Ancient civilisations fascinate me – from the Romans, to the Egyptians, to the Inca and Mayan – and of course – the Ancient Greeks. It goes beyond ‘how the hell did they survive without power’ or ‘how do you communicate across continents when communication is less than pigeon post’ – but for me it’s a bit more about day to day life.
How did women spend their day? What did they eat for breakfast? What kind of outerlayers would they wear when it got a bit chilly?
A slightly unusual view, but because of this, I always like to learn about the history of the people within places before I go. Knowing that I was heading to Greece in a few weeks, I decided to pick up this brief history rather than trying to plough through one of the many depressing tragedies or attempt to get through ‘The Odyssey’ or ‘The Iliad’.
It was an interesting read – brief enough to keep me mildly entertained (while rather verbose in style that meant that I had to tell myself to not skimread…).
Bits of it surprised me – particularly the concept of Greek politics within city states and that democracy was implemented in a sense back in the 6th Century. I find myself comparing to Greeks then and now, and the current state and financial climate and wonder were they not better off back then?
Maybe it’s the English style of writing (or the fact that it felt in a verbose sense like I was being talked down to by a professor, with him expecting me to keep up with every step – and me nodding and smiling while only catching 3 out of 4 sentences) but they come across as so incredibly civilised. I mean they ‘invented’ (if that’s the right word) drama, they developed philosophy based on reason and inquiry, creating an incredibly in depth religion attempting to answer questions man at the time couldn’t. Their influence on not only society at the time but also how this has filtered through even to modern society cannot be ignored.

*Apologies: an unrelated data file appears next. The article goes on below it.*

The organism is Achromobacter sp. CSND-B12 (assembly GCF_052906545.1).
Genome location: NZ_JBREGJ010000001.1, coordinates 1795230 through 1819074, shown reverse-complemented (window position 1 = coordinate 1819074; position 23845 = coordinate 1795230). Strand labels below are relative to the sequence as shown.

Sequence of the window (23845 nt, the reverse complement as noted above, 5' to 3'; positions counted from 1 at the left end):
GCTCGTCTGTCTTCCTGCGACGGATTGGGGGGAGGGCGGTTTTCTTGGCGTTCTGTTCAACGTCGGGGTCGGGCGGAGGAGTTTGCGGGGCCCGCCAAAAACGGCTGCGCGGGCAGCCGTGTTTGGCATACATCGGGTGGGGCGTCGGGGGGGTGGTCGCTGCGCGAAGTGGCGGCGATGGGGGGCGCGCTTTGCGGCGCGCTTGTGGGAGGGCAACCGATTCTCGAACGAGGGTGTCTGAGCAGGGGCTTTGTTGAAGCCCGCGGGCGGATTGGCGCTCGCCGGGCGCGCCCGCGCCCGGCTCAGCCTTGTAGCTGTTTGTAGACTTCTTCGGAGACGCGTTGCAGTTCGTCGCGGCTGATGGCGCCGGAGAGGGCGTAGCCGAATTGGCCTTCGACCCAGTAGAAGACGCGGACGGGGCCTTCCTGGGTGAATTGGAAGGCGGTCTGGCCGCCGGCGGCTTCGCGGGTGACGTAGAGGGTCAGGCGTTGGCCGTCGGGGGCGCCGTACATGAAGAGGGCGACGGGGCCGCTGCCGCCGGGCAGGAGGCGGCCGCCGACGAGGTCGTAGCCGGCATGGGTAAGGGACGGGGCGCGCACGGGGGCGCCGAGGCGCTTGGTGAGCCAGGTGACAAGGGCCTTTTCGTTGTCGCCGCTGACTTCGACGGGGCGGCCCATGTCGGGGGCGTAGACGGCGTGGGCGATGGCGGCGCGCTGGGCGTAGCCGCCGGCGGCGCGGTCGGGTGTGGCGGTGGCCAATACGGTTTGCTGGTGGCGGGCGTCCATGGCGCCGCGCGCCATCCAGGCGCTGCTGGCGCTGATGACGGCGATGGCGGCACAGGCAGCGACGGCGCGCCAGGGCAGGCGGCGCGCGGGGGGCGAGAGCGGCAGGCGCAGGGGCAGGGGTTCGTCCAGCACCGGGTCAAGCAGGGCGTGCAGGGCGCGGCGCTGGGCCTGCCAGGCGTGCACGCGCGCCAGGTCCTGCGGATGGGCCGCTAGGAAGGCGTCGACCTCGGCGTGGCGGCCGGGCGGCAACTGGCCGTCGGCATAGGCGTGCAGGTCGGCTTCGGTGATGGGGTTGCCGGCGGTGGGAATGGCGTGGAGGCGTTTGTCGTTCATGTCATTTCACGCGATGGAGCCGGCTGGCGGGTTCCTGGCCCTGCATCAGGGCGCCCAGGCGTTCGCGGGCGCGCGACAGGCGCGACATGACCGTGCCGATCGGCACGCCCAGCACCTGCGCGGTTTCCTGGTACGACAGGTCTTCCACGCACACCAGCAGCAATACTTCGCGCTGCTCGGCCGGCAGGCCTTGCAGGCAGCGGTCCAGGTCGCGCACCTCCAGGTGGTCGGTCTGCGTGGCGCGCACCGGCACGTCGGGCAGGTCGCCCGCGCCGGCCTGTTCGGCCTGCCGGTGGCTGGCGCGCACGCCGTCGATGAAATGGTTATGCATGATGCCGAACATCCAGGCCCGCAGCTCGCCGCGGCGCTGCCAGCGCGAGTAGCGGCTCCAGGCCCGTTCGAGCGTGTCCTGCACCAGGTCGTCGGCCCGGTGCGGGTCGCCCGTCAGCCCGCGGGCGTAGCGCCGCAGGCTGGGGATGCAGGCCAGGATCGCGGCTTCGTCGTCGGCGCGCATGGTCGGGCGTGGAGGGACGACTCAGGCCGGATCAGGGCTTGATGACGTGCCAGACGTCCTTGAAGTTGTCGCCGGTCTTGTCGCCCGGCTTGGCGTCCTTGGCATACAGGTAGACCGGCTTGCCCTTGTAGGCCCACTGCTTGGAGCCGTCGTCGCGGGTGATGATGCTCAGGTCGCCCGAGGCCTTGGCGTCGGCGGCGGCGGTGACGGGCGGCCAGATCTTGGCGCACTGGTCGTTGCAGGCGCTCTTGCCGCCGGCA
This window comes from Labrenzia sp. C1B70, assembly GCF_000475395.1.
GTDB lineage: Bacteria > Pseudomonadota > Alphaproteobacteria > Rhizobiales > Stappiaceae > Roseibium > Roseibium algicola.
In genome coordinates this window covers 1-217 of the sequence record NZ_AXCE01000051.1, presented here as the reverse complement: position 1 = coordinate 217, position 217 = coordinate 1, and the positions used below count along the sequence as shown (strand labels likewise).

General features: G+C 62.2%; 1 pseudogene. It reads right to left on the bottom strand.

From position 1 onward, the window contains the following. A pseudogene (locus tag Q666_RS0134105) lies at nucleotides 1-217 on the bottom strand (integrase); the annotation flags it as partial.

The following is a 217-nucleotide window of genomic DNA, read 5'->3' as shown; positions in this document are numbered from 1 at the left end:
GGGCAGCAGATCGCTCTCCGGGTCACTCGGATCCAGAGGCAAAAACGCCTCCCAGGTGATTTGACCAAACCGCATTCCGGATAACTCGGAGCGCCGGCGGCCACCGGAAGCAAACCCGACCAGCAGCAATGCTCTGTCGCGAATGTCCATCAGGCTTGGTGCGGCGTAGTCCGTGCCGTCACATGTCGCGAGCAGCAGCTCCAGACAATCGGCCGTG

Back to the book – well, iIguess it gave me such an interesting (albeit short) insight into ancient greek life, it made a lot of my travel quite a bit more interesting – so I really should give a positive two thumbs up. It particularly sparked my interest in a day I spent in Heraklion in Crete – looking through the town, heading out to Knossos, and seeing the Phaistos disk in the museum. I’ve spent a bit of time since looking through Wikipedia and should really read more specifically about their various historical periods before I head back sometime next year…